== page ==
And the ultimate irony in a season full of surprise — the Dallas Cowboys are finally a playoff team, and still might not make the playoffs.
As much fun as it would have been to watch the Cowboys do the impossible by finishing 8-8 an NFL-record four consecutive seasons, that “dream” is dead.
“It’s great to get over the .500 club once,” safety Barry Church said.
Bill Parcells said of his Cowboys team after they won their ninth game in 2003, you can’t call them losers any more. So, I guess we can’t call the Cowboys losers any more. Jerry needs to get on the phone to have the “Nine Wins, We Aren’t Losers Any More” banner made.
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“It’s a fun week for [the media], but now you have to come up with something else,” quarterback Tony Romo said Thursday night.
Don’t worry — we will.
The Cowboys were not celebrating after their 41-28 win against the Chicago Bears in Chicago because they realize the same thing we all do — they have not done anything.
What these Cowboys are is an actual NFL playoff team. They are not a Super Bowl team, but they are a playoff team.
The problem is the NFC, and more specifically the stupidity that is the NFC South, may prevent the Cowboys from reaching the playoffs for the first time since Wade Phillips led them to the postseason.
That’s right — Wade Phillips led them to the playoffs. Twice.
With three games remaining, the Cowboys should reach 10 wins, possibly 11. Ten wins should be good enough to get into the playoffs, but there is a massive wrench in this playoff rooted in New Orleans and Atlanta.
The Cowboys have to reach 11 to make it. Ten is not going to do it. The NFC South has to have a winner, thus a playoff team. There is a good chance the Falcons or Saints will win that division with a .500, or sub-.500, record.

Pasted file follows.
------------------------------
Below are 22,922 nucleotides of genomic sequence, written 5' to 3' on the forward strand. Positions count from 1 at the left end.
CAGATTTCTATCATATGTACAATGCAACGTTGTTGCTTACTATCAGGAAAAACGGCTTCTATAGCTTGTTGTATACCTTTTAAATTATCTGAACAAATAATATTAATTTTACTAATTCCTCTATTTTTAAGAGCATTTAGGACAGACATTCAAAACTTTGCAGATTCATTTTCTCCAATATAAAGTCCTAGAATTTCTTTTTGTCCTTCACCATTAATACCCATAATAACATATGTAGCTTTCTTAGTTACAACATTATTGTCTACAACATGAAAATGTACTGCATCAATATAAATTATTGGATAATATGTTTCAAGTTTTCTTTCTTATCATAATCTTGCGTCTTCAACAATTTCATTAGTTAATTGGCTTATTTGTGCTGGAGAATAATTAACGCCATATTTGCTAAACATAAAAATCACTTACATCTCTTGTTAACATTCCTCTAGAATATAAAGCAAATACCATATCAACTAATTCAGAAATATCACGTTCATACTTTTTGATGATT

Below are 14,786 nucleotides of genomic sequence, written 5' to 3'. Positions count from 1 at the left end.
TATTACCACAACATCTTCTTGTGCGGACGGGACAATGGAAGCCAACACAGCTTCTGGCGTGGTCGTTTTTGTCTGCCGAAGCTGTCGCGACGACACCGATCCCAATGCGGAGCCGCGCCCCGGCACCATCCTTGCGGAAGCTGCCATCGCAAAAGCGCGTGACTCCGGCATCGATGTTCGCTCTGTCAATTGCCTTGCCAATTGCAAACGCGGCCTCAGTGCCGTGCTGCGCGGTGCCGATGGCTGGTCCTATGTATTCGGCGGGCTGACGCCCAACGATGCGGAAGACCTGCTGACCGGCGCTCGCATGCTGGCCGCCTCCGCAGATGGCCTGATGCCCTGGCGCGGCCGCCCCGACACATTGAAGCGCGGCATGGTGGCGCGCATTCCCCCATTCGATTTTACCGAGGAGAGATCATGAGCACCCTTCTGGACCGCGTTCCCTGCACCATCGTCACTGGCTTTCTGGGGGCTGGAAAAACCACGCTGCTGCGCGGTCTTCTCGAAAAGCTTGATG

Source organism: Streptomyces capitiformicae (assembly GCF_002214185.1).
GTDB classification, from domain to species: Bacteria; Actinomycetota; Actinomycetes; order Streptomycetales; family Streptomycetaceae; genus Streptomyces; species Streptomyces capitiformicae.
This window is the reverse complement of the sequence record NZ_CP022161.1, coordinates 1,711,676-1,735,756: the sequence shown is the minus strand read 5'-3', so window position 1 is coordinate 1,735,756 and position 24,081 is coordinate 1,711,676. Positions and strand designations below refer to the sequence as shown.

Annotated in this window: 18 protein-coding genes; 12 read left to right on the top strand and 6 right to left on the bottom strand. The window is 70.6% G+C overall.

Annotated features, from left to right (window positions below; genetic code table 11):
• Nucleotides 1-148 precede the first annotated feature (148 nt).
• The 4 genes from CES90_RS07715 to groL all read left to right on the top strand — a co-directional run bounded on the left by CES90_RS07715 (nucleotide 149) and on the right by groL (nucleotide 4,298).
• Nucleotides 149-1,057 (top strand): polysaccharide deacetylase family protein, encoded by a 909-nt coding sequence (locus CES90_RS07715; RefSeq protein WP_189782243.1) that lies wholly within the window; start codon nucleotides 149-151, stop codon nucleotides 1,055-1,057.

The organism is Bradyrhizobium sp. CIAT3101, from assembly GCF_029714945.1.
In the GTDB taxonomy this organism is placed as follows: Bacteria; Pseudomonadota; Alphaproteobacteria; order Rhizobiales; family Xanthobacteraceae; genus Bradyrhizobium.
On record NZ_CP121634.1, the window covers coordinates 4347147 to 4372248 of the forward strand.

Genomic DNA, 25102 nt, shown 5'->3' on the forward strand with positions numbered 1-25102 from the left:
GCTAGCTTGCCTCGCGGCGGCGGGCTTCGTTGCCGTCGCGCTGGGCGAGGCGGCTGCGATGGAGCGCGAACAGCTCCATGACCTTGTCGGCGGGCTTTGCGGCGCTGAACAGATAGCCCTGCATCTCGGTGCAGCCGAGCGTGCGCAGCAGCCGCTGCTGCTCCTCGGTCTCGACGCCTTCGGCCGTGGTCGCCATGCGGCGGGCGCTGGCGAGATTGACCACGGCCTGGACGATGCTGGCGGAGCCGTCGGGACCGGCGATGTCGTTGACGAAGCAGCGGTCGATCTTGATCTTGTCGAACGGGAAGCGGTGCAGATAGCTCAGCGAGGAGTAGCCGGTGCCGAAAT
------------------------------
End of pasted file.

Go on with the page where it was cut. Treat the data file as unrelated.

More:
That’s right, the Cowboys could win 10 games for the first time since 2009 and not make the playoffs while a team that has a losing record is in.
It has happened before.
In 2010, both the Giants and Buccaneers finished 10-6, and missed the playoffs. Meanwhile, the 7-9 Seattle Seahawks celebrated an NFC West title, and hosted a postseason game.
The NFL has to retain the carrot of winning a division title, but at least reseed the teams according to records after the six playoff spots have been established.
“You can’t worry about that. It’s tight. There is no question,” tight end Jason Witten said. “The NFC is tight.”
There is nothing the Cowboys can do about this now, other than to avoid this potential scenario altogether and continue to win.
From what we saw from Romo against the Bears, the game against the Eagles should be taken with a bag of salt.
With his back, the man needs a week off between games. The short week hurt him. The Cowboys might not beat the Eagles on Dec. 14, but they are not going to get the mob hit the Birds put down at Jerry World on Thanksgiving.
The Cowboys match up well with the Indianapolis Colts, whom they play on Dec. 21, because they can run against a bad run defense. They should finish the season with a win against the Redskins in Washington.
There is a realistic scenario where the Cowboys can get to 11 wins. That should be enough.
“Twelve. I feel like we have to win the rest of these things in this playoff hunt,” Church said. “There are a lot of good records out there. If we win the rest of them, it will take care of itself.”
He is right, but no one is, or should, expect this team to win their final three games.
They need to win two more to get to 11.
They are a playoff team, and they deserve to make it, but 10 wins won’t be enough.
Get to 11.
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Mac Engel, 817-390-7697